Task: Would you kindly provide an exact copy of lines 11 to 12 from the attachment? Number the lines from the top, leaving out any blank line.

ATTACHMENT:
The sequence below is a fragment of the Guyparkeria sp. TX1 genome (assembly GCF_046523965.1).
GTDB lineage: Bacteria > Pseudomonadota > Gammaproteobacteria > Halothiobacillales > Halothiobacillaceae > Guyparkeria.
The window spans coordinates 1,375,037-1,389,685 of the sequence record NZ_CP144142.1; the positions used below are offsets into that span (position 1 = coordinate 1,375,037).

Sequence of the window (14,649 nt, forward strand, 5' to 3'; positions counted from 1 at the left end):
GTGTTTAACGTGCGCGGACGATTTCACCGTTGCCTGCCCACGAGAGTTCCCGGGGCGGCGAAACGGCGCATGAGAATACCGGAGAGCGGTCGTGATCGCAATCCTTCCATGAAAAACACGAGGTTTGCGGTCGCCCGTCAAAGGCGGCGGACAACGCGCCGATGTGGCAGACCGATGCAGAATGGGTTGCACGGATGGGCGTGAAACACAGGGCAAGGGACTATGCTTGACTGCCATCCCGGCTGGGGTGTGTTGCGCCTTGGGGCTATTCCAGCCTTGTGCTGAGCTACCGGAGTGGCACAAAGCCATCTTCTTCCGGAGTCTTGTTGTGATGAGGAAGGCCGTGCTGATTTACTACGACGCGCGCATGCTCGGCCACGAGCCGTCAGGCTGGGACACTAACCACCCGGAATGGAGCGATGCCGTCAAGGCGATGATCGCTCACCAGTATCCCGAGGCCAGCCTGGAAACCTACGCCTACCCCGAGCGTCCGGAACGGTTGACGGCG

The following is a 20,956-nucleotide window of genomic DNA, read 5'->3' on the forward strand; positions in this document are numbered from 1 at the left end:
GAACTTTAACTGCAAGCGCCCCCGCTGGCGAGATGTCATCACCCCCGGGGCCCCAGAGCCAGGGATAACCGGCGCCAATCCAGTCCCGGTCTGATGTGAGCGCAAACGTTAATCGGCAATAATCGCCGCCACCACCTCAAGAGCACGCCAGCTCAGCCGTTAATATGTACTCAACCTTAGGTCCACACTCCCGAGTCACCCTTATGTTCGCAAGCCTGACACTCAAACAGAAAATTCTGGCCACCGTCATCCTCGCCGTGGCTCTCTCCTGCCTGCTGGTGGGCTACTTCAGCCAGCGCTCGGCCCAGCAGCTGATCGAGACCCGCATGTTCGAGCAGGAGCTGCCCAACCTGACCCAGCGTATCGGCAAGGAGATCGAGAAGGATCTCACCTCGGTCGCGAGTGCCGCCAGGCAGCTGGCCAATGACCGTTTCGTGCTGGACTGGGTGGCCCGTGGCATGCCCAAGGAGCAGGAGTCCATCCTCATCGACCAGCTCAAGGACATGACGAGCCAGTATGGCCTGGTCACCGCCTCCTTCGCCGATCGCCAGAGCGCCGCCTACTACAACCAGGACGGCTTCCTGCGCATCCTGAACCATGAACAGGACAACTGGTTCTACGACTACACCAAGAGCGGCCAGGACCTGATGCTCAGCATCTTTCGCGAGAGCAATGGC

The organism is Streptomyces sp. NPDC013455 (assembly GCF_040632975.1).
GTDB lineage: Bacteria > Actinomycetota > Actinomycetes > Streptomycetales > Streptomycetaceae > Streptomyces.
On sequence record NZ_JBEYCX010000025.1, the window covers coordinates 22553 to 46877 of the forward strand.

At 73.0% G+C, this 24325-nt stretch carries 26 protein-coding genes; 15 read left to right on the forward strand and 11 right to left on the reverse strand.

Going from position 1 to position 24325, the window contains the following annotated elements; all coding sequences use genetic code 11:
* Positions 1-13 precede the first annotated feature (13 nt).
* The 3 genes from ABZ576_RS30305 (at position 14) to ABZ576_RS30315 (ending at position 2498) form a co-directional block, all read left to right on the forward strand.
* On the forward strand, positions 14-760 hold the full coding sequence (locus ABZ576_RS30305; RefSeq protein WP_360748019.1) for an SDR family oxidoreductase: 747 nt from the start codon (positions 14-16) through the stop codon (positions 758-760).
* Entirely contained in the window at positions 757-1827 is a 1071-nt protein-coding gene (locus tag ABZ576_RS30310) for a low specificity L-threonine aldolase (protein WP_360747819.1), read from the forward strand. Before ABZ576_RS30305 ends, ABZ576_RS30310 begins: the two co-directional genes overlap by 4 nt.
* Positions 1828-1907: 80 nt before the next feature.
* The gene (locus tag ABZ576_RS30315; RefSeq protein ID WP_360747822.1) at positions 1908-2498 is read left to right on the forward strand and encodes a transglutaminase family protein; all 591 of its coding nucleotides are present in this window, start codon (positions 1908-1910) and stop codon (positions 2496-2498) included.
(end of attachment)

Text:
At 73.0% G+C, this 24325-nt stretch carries 26 protein-coding genes; 15 read left to right on the forward strand and 11 right to left on the reverse strand.

Going from position 1 to position 24325, the window contains the following annotated elements; all coding sequences use genetic code 11: